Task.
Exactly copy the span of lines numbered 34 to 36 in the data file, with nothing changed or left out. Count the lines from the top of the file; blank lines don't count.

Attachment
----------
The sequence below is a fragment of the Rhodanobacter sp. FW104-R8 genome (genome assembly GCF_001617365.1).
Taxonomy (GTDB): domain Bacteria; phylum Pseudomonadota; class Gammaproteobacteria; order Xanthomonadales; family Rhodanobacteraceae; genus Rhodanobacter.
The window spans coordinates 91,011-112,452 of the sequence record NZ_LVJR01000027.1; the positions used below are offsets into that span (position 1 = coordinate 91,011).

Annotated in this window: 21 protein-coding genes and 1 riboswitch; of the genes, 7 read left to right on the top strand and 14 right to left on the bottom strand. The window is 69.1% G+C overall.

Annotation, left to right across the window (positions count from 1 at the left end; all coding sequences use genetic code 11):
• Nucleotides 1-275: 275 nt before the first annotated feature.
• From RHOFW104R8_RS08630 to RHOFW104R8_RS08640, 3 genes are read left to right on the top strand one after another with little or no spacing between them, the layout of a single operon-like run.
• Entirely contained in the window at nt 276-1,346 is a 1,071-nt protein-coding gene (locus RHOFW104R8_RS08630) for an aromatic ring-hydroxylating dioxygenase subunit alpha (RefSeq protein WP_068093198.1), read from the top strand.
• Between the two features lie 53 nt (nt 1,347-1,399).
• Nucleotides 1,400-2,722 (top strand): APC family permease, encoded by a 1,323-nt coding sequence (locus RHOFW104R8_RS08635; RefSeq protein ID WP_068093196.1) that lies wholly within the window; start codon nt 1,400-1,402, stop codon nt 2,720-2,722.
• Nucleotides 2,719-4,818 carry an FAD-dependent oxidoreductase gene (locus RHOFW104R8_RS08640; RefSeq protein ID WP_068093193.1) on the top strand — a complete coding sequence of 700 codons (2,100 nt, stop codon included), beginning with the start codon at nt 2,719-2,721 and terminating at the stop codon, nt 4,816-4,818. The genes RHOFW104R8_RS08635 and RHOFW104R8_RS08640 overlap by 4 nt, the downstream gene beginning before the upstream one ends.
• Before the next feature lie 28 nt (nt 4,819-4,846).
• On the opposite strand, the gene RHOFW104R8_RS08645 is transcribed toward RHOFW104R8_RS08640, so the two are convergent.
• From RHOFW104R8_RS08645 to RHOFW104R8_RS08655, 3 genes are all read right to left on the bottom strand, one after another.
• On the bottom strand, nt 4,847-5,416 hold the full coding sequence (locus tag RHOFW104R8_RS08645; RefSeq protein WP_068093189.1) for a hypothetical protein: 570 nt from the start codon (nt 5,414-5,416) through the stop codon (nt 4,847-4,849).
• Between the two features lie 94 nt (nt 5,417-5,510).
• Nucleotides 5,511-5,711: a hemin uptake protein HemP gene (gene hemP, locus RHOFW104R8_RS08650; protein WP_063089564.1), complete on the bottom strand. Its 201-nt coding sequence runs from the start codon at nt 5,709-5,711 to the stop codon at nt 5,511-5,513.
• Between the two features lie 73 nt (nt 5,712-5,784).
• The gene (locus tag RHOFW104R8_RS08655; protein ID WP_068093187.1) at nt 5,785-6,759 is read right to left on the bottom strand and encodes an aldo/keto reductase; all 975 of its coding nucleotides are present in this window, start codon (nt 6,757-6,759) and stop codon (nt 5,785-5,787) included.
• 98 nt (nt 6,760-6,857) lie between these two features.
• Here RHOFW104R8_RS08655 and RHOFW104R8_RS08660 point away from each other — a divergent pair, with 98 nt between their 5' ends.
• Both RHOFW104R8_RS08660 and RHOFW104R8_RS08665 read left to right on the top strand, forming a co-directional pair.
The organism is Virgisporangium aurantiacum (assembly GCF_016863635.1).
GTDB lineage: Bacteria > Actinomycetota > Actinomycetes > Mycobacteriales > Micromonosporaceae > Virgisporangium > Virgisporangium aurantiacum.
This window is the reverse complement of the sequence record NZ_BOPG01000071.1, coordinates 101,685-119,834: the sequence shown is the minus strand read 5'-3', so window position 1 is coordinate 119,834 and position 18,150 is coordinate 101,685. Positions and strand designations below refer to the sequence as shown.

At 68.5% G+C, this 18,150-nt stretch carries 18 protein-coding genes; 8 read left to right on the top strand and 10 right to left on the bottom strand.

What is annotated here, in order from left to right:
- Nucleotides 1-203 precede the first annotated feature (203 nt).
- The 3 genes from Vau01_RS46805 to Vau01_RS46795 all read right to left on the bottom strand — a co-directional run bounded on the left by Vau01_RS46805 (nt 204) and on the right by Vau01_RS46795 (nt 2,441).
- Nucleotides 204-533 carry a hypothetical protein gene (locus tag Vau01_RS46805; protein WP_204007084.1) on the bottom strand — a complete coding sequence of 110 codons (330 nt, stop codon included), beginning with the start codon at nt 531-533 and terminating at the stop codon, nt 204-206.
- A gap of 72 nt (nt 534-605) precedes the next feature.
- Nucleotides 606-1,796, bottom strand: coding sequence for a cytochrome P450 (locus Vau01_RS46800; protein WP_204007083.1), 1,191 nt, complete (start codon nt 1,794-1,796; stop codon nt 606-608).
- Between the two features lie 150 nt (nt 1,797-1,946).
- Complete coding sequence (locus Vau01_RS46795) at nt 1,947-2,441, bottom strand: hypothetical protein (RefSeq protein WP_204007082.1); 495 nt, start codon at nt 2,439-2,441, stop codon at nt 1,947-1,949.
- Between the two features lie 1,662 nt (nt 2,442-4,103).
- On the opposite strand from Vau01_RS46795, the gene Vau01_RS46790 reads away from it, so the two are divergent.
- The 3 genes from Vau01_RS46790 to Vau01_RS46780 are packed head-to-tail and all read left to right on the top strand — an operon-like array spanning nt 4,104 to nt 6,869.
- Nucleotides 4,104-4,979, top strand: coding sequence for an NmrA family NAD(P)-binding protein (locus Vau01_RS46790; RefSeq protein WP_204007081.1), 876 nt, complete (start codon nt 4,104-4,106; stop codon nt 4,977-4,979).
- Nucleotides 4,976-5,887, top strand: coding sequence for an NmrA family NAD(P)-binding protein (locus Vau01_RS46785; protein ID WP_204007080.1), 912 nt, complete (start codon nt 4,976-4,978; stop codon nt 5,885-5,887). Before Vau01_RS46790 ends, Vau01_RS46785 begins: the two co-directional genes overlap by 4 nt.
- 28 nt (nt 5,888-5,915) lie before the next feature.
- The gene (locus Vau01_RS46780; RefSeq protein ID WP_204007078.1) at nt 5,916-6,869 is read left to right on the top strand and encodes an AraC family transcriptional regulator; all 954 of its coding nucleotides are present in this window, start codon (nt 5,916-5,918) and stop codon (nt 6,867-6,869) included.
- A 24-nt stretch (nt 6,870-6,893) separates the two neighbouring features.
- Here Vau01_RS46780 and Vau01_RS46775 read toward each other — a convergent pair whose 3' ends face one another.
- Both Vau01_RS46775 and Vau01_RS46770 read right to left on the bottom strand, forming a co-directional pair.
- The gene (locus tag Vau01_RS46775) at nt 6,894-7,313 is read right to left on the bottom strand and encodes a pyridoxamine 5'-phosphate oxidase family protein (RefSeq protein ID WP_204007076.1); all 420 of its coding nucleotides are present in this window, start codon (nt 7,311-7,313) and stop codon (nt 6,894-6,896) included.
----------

- Complete coding sequence (locus Vau01_RS46795) at nt 1,947-2,441, bottom strand: hypothetical protein (RefSeq protein WP_204007082.1); 495 nt, start codon at nt 2,439-2,441, stop codon at nt 1,947-1,949.
- Between the two features lie 1,662 nt (nt 2,442-4,103).
- On the opposite strand from Vau01_RS46795, the gene Vau01_RS46790 reads away from it, so the two are divergent.